The primary roof bolting pattern on this section consisted of 4-foot long, fully grouted resin bolts, ¾ inches in diameter with a steel grade of “60.” The primary roof supports were on a bolt pattern, having a maximum of 5-foot between bolts, with a minimum of 4 bolts per row, and a maximum of 4 feet between rows.
The rib bolts being installed were also 4-foot long, fully grouted resin bolts, #6 bar, ¾ inches in diameter with a steel grade of “60.” The rib bolt pattern was one rib bolt for every 8 foot of rib length, or one rib bolt installed for every other row of roof bolts.
During the accident investigation interview process, it was discovered that rib bolting was not being conducted in a safe manner by all roof bolting machine operators. Four of the seven roof bolting machine operators stated that they walked in front of the roof bolting machine drill mast in order to reach the rib bolt drill holes and insert the glue resin and the rib bolts. The roof bolting machine operators admitted to this practice and felt that it was acceptable, since they said they were under the ATRS at all times. But during reenactment of the accident, it was determined that when using a 4-foot drill steel with the drill mast rotated to the rib, that the distance from the inby edge of the ATRS and the drill mast ranged from 6 to 16 ½ inches. The distance depends on the length of drill steel used and distance that the drill mast is moved in or out from the roof bolting machine frame. This practice can place roof bolting machine operators in a dangerous position by exposing them to unsupported roof hazards. As a result of the investigation, the mine’s roof control plan was revised to address and prevent this unsafe practice.
The unsafe practice did not follow all installation requirements contained within the equipment manufacturer’s operator’s manual. Fletcher Mining Equipment issued an operator’s manual with the purchase of two C-DDR-13-A roof drills, serial numbers 2011144 and 2011145, on June 2012, which states on page 41, “Bolters used for angle or rib bolting must be equipped with hydraulic drill guides and have a resin inserter as required.” The hydraulic drill guides had been removed from both the roof bolting machines in use on the Number 1 Section. Additionally, a resin insertion device was not found on either roof bolting machine, or on the Number 1 Section, or in the mine. The absence of hydraulic drill guides and specifically the resin inserters made insertion of the resin glue difficult for the roof bolting machine operators.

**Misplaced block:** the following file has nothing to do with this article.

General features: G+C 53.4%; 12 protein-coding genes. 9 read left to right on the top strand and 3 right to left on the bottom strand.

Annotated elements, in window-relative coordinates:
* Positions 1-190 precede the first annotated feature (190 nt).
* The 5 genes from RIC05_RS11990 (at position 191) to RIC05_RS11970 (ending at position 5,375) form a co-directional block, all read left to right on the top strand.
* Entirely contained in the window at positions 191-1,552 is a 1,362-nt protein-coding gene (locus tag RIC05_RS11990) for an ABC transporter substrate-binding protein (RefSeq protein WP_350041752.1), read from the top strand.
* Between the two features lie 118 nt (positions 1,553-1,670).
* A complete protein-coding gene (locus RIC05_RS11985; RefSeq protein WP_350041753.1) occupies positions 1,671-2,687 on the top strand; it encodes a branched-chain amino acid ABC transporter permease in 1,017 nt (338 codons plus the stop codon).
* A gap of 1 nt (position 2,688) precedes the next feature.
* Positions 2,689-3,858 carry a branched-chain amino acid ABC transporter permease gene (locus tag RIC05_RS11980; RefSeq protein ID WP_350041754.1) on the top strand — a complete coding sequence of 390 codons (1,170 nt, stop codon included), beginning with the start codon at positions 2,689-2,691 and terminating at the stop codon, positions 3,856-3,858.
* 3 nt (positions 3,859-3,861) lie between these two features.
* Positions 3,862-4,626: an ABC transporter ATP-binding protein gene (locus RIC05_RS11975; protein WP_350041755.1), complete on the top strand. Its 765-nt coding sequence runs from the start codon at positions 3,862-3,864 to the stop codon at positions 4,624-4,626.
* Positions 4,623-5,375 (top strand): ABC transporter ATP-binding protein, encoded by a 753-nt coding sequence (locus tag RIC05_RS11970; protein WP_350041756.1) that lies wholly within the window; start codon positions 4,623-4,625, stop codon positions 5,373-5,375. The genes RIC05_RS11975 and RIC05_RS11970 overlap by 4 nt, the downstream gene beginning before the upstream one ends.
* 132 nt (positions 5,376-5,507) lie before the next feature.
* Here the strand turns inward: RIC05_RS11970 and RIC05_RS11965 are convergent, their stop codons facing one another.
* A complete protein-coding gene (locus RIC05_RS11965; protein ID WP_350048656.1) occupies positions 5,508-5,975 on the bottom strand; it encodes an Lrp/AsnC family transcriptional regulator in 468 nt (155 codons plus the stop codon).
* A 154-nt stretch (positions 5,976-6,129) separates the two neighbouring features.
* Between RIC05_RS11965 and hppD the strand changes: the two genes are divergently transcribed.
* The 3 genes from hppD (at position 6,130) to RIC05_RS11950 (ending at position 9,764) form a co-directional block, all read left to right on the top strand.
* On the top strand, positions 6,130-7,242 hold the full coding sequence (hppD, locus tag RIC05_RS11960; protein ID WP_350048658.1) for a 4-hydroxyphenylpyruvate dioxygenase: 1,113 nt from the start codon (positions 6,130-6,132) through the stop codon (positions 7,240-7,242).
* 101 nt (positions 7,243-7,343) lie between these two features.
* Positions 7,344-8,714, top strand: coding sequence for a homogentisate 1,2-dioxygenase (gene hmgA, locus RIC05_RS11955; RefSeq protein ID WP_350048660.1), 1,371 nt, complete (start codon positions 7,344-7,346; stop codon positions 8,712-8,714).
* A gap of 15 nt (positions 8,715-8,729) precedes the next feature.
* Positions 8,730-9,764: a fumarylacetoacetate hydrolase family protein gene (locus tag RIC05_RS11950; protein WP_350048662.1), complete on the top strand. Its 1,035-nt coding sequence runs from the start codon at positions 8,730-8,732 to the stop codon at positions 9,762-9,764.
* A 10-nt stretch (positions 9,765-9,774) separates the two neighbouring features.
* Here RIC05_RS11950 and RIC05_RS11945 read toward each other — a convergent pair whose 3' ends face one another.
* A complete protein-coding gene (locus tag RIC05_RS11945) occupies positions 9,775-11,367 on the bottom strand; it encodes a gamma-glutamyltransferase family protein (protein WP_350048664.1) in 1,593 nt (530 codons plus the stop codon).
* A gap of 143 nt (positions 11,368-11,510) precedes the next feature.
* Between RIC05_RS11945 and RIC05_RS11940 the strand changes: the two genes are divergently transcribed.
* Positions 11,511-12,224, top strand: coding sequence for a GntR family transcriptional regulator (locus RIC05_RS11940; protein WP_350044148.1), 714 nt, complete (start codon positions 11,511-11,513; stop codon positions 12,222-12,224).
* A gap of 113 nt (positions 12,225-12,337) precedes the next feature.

Experience and Training
Fitzpatrick received his West Virginia Underground Experienced Miner Certification on September 30, 1982. Based on records obtained from Newtown Energy, Inc., Fitzpatrick had 24 years, 45 weeks, and 6 days of mining experience. He began working at the Peerless Rachel Mine 38 weeks and 1 day prior to the accident. Fitzpatrick had approximately 24 ½ years of experience as a roof bolting machine operator.
On May 30, 2012, Fitzpatrick received Experienced Miner Training at the Peerless Rachel Mine from Andrew Ramey. Fitzpatrick received New Task Training for both roof bolting machines, which were located on the Number 1 Section, on November 12, 2012, from William Smith, Section Foreman. On February 9, 2013 Fitzpatrick received Annual Refresher Training, which was provided by Camron R. Stover.
The accident investigation team determined that the roof bolting machine operators did not receive specific training on the use of hydraulic drill guides or training on use of the resin insertion tools as part of their task training for the operation of the roof bolting machines and resin installation.
ROOT CAUSE ANALYSIS
A root cause analysis was conducted to identify the causes of the accident that were correctable through reasonable management controls. Listed below are root causes identified during the analysis and the corresponding corrective actions implemented to prevent a reoccurrence of the accident.